Although it only came to life a year ago, the Charleston Jazz Orchestra already bounces to its own cool rhythm. Led by trumpeter and conductor Charlton Singleton, and supported by the now-established Jazz Artists of Charleston (a nonprofit organization serving the jazz community), the traditional big band pushes things with a confident stride.
After nearly two years' worth of pre-production, musical arranging, rehearsals, and elegant concerts, the CJO headlines its first-ever collaborative concert this Tuesday evening when the Holy City Homecomin' hits the Charleston Music Hall stage.
Singleton and the CJO welcome guest conductor Bob Belden — a composer, arranger, and skillful musician — to the grand big-band performance. Originally from Goose Creek, Belden studied at the University of North Texas before working with Woody Herman's Orchestra, Donald Byrd, the Mel Lewis Orchestra, and Red Rodney, among others. He's buddies with Lou "Blue Lou" Marini (of Blues Brothers fame), and he's most celebrated for his ability to transform non-jazz material into jazz.
"We know there's a Charleston jazz musician diaspora," says author and Post and Courier columnist Jack McCray, an advising member of the JAC and producer of CJO events. "That has always occurred here. There are musicians who grew their chops here and have gone on to other places. We give them the opportunity to stay rooted here."
For such a small market Charleston has a ton of great musicians. According to McCray, the JAC wants to contextualize that and demonstrate to the general public that there is a terrific scene here.
"The only way to get that out is to organize in a forthright way, promote it, and create a situation where we continue to grow.," McCray says. "It's an outlet for what we think more and more people need to know about. We keep stretching out. One of the things the CJO prides itself on — and one of the reasons we've become so popular with fans — is that we do very, very challenging material. Familiarity has its benefits, so we do standards, but everything we've done has been extremely challenging, going all the way back to the Carolina Jazz Parade."
Belden's original piece "Genesis" was a part of the successful Carolina Jazz Parade program. Obviously, the local audience was open and receptive, and appeared to enjoy the experience.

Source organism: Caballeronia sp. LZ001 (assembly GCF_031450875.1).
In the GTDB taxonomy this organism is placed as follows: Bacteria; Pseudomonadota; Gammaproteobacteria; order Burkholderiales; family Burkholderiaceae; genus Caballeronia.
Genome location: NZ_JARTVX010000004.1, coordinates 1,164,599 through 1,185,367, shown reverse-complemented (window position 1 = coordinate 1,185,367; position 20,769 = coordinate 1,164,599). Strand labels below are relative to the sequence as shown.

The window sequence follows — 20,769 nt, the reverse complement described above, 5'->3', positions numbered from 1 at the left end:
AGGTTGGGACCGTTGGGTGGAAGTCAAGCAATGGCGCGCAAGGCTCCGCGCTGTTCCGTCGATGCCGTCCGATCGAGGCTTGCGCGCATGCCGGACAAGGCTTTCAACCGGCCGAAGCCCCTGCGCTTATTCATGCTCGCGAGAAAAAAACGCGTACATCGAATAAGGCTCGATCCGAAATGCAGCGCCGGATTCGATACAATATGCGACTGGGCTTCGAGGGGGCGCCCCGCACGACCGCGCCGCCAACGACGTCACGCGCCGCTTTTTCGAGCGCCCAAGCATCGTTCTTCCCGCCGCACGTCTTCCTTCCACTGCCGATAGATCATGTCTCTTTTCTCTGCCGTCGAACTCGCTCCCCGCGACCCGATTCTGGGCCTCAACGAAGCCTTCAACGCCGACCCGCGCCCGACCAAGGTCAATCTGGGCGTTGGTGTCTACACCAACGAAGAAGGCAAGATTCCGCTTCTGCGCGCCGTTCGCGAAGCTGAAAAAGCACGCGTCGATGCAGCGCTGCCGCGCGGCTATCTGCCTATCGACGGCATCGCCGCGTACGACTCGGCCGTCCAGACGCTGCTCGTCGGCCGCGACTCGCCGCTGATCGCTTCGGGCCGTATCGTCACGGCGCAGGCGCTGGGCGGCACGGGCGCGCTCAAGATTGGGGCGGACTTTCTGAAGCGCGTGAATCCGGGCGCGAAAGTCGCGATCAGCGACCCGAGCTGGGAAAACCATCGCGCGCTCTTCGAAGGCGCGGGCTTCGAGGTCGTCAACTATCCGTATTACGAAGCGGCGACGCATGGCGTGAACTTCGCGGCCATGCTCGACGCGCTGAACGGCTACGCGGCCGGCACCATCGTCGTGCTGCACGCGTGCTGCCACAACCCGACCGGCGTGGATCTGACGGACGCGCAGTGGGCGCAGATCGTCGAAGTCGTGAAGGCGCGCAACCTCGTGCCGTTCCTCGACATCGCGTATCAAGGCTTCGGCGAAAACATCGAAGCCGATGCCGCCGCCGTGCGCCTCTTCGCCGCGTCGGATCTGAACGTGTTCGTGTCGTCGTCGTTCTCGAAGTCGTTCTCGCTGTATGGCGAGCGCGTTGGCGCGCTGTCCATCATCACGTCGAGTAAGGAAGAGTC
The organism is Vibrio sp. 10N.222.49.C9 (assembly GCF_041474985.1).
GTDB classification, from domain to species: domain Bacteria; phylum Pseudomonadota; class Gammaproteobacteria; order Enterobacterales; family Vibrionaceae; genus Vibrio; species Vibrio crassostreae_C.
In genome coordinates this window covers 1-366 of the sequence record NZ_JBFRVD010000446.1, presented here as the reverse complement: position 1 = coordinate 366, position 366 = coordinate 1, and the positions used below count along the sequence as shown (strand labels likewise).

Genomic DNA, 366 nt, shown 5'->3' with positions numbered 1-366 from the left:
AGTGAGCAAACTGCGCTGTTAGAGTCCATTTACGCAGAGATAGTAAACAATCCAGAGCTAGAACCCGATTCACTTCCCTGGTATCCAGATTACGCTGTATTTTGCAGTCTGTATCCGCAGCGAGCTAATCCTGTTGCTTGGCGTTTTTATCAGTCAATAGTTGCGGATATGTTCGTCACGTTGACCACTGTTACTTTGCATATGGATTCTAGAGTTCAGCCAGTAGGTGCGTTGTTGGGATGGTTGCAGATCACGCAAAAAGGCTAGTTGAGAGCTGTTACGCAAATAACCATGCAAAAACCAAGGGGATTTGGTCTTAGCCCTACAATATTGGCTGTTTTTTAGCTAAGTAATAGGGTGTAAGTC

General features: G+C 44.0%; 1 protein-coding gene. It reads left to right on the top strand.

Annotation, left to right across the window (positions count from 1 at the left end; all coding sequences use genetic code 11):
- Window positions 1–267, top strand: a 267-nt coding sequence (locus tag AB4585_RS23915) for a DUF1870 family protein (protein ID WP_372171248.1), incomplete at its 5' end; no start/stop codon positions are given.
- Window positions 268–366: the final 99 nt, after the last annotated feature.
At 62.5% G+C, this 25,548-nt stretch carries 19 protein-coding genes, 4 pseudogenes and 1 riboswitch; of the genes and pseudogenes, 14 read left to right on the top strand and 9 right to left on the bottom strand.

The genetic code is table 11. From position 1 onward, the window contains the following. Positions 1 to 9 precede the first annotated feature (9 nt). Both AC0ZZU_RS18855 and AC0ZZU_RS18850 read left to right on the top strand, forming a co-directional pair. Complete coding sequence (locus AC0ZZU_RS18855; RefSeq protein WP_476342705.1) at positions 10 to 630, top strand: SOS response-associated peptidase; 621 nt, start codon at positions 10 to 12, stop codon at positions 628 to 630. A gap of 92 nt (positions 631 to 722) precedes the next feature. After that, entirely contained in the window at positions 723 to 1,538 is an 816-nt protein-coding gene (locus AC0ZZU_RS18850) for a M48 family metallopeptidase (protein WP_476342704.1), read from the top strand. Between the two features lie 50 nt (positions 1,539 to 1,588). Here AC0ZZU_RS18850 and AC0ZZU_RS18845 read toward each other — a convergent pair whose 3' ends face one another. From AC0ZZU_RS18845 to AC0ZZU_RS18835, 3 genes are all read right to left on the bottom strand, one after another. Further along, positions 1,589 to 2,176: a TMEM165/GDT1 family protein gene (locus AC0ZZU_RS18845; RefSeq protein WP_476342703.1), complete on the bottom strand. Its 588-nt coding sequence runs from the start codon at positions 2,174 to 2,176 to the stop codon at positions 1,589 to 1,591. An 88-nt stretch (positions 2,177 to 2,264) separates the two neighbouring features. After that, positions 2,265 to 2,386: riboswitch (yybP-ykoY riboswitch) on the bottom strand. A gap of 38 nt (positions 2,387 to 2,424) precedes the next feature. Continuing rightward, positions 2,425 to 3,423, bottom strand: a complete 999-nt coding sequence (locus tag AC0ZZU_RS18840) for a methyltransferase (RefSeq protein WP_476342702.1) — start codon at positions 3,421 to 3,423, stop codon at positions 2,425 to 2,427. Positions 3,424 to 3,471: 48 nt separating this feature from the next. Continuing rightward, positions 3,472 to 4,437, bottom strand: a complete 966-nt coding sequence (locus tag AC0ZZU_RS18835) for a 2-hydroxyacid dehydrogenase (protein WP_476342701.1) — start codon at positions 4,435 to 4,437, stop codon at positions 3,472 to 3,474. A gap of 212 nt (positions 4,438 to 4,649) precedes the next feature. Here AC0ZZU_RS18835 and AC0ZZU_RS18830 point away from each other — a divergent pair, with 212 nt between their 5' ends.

Last year, the first Homecomin' concert featured a mix of musicians and bands, with the Gradual Lean guys on hand throughout. This year it looks like a more focused and possibly thunderous affair.
"Holy City Homecomin' doesn't necessarily have to be a 'big band' event," says Singleton. "Last year, we had Clay Ross come back with a combo, the founding members of Gradual Lean, and other guests. Because the big band has surfaced this year, and because of the relationship that we have with our Lowcountry brother, Bob Belden, it made sense to do the concert this way. We get the exposure for the big band, and any type of publicity we can get is certainly welcome. Bob is a very strong advocate for jazz, or any kind of music, for that matter — in the Lowcountry. So it's the perfect scenario. We're ecstatic about it. The program will have something for everyone — I can promise you that," Singleton adds. "It really is a great reflection of Bob's career as a musician and as an arranger and composer."
Whether with funk/rock band Plane Jane on weekends or with his own combo lineups, Singleton confidently handles the usual small-band gigs with ease. However, he considers concerts like this one to be cherished occasions. Singleton has his eye on a couple of goals this week and beyond — not only as the usual conductor of the CJO (and vice president of the JAC), but also as a participating musician.
As demonstrated over the last year and a half of CJO performances at the Music Hall, the sound coming off the stage during a big band concert can be pretty powerful.
"It's a different kind of excitement when you play with a big band," Singleton says. "Anyone who has seen the Charleston Jazz Orchestra and watched me on stage, they know I'm definitely not one to stand still. I get excited up there because the music is powerful and moving — and I gotta move with it."
Sometimes delicate, and oftentimes deep and booming, it's a full sound that some local jazz fans may be surprised to hear and feel on Tuesday evening.
"There've been some big bands in town going on," says Singleton. "Cranking up the big band sound, people forget how powerful that is. We try to present different moods. A lot of different shows that we plan on having are going to present a lot of different genres of music, a lot of different styles.
"It's going to be a great night, he says about on Tuesday's gig. "I hope everybody gets into it now. I hope they check out the website and look at what we're doing. There's a lot going on. We're proud of the progress we're making, and we want as many people to be aware of what we're doing as possible."
CJO events are happening throughout the year, and the JAC is looking into securing a spot dedicated to being a regular performance venue.
McCray's already quite proud of what his colleagues have done to raise the artistic level of their music.
"The way that the CJO does things, I think we've gone a long way to dignify the art form," he says. "We present it as professionally as we can. We work hard and prepare. It's not just a bunch of cats showing up and freewheelin' a blowin' session with no preparation. It's classy. It looks and sounds good on stage. And it elevates jazz in the mind of the uninitiated. What we do and how we do it is very comparable to the other art forms around here."